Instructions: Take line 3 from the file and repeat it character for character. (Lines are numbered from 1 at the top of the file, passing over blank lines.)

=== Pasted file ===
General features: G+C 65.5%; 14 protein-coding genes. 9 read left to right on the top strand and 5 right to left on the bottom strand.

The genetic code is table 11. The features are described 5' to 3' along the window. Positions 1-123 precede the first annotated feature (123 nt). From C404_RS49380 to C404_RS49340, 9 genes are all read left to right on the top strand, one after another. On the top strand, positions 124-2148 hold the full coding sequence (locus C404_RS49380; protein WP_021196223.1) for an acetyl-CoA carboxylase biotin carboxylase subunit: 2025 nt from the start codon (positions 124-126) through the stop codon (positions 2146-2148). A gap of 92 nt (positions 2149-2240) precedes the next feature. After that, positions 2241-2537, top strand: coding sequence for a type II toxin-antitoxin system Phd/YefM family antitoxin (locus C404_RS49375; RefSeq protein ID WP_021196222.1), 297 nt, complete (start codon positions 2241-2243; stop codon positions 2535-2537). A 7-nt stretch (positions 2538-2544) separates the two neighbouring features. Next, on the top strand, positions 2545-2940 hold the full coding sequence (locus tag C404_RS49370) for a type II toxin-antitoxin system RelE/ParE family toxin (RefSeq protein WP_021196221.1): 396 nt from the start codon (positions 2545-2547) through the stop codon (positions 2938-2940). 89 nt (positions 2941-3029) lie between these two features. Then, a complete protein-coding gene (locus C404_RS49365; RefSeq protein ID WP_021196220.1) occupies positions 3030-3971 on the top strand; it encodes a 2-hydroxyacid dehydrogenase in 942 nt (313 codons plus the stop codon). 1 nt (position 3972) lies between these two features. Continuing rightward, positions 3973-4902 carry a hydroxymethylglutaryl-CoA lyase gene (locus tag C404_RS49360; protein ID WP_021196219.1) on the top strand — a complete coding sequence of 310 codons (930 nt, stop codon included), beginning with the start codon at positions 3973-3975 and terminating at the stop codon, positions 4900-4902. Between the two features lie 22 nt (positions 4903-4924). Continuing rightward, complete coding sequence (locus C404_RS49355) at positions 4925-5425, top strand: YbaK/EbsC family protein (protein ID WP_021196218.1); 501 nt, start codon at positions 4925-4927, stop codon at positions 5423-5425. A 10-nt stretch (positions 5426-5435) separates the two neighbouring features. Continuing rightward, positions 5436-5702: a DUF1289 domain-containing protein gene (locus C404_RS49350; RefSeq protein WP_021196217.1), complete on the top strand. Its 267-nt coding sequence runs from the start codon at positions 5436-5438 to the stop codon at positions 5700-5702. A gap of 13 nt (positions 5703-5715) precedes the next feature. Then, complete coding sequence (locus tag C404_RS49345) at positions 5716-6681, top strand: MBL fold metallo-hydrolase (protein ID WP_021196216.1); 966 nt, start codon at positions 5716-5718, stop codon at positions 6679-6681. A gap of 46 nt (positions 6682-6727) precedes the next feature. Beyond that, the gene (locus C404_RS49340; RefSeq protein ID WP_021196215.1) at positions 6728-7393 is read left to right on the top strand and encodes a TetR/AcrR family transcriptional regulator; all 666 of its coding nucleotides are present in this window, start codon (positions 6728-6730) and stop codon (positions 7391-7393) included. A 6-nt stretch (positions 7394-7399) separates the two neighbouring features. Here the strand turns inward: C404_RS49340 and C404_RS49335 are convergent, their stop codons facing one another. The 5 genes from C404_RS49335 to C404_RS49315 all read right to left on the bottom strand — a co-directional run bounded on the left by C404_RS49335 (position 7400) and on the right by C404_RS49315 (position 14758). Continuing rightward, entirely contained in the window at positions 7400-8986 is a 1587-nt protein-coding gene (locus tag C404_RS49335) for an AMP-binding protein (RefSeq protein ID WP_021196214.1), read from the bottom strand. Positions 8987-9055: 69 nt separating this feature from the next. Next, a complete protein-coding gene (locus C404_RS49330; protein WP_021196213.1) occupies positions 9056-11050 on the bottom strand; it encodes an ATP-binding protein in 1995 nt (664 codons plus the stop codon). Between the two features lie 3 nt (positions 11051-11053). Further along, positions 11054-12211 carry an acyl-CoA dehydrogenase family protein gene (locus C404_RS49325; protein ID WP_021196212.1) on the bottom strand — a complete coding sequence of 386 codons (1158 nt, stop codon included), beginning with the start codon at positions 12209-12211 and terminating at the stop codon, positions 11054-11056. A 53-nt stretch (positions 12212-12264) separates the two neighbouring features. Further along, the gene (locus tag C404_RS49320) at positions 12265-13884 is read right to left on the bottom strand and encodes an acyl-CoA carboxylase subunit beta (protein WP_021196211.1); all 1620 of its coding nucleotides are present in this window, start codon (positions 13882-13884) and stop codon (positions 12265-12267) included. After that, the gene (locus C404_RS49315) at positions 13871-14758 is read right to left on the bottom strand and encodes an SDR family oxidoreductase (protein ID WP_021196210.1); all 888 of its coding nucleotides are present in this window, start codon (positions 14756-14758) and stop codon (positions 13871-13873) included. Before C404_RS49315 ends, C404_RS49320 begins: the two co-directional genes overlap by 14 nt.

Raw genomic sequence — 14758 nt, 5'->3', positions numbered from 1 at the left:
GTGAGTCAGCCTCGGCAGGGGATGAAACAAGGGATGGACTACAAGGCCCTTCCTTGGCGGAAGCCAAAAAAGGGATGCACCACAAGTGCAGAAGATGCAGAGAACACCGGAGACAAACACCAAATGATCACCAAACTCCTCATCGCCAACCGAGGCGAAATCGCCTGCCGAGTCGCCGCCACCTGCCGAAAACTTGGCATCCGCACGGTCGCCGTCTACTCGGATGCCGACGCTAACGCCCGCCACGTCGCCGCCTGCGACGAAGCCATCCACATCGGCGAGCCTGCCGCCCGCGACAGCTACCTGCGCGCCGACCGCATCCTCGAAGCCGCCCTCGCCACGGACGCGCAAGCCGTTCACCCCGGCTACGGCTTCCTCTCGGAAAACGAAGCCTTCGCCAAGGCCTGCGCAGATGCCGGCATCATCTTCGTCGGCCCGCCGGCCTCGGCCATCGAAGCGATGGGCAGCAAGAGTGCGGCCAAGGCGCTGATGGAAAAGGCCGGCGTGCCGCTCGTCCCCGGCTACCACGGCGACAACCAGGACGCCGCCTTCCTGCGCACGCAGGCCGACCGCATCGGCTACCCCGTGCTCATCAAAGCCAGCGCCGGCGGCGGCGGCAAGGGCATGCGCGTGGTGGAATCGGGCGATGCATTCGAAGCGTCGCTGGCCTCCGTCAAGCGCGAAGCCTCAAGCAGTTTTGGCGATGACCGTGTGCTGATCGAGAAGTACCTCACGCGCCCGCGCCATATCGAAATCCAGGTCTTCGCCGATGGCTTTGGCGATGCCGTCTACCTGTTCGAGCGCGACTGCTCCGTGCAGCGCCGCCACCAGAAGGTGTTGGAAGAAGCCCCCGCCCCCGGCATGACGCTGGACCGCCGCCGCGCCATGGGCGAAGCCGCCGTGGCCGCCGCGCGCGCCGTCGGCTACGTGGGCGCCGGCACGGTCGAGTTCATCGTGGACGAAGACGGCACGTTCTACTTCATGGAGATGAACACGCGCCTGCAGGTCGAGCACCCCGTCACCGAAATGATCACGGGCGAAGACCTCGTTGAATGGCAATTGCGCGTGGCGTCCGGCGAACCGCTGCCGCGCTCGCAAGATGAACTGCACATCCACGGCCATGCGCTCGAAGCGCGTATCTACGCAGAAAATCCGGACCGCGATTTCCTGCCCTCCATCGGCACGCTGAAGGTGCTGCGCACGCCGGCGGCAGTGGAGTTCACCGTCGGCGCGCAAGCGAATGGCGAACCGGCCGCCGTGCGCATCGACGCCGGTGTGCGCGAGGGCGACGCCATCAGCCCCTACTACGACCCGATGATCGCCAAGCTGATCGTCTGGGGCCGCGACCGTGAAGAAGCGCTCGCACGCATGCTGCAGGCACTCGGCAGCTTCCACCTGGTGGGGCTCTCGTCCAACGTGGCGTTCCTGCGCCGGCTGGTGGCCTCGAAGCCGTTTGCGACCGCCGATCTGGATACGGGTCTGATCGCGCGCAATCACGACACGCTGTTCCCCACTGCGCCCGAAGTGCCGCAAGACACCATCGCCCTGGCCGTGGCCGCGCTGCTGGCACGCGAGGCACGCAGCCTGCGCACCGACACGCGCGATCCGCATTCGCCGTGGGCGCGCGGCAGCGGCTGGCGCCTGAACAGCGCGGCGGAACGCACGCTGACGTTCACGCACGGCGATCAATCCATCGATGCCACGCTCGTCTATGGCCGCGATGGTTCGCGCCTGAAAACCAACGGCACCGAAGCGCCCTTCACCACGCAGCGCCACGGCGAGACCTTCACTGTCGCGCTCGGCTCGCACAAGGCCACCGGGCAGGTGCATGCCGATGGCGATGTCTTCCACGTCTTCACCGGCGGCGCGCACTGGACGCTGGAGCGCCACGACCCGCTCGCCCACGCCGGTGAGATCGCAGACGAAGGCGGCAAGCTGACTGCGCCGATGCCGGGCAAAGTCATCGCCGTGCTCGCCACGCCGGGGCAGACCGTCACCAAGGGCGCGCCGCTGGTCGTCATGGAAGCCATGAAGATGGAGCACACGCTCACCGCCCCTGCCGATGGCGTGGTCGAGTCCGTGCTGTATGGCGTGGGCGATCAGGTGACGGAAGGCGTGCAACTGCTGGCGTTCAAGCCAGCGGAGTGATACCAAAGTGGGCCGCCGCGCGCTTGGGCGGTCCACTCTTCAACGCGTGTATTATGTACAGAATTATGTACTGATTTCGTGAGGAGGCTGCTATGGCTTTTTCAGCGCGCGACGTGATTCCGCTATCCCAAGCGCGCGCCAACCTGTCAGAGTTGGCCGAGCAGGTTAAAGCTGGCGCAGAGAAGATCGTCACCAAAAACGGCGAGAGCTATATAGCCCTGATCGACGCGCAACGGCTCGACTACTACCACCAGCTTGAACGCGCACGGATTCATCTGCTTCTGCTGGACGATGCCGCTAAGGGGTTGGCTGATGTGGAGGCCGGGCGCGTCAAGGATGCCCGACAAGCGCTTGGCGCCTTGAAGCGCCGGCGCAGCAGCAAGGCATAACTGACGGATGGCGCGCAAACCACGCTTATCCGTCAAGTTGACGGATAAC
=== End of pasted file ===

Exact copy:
Raw genomic sequence — 14758 nt, 5'->3', positions numbered from 1 at the left: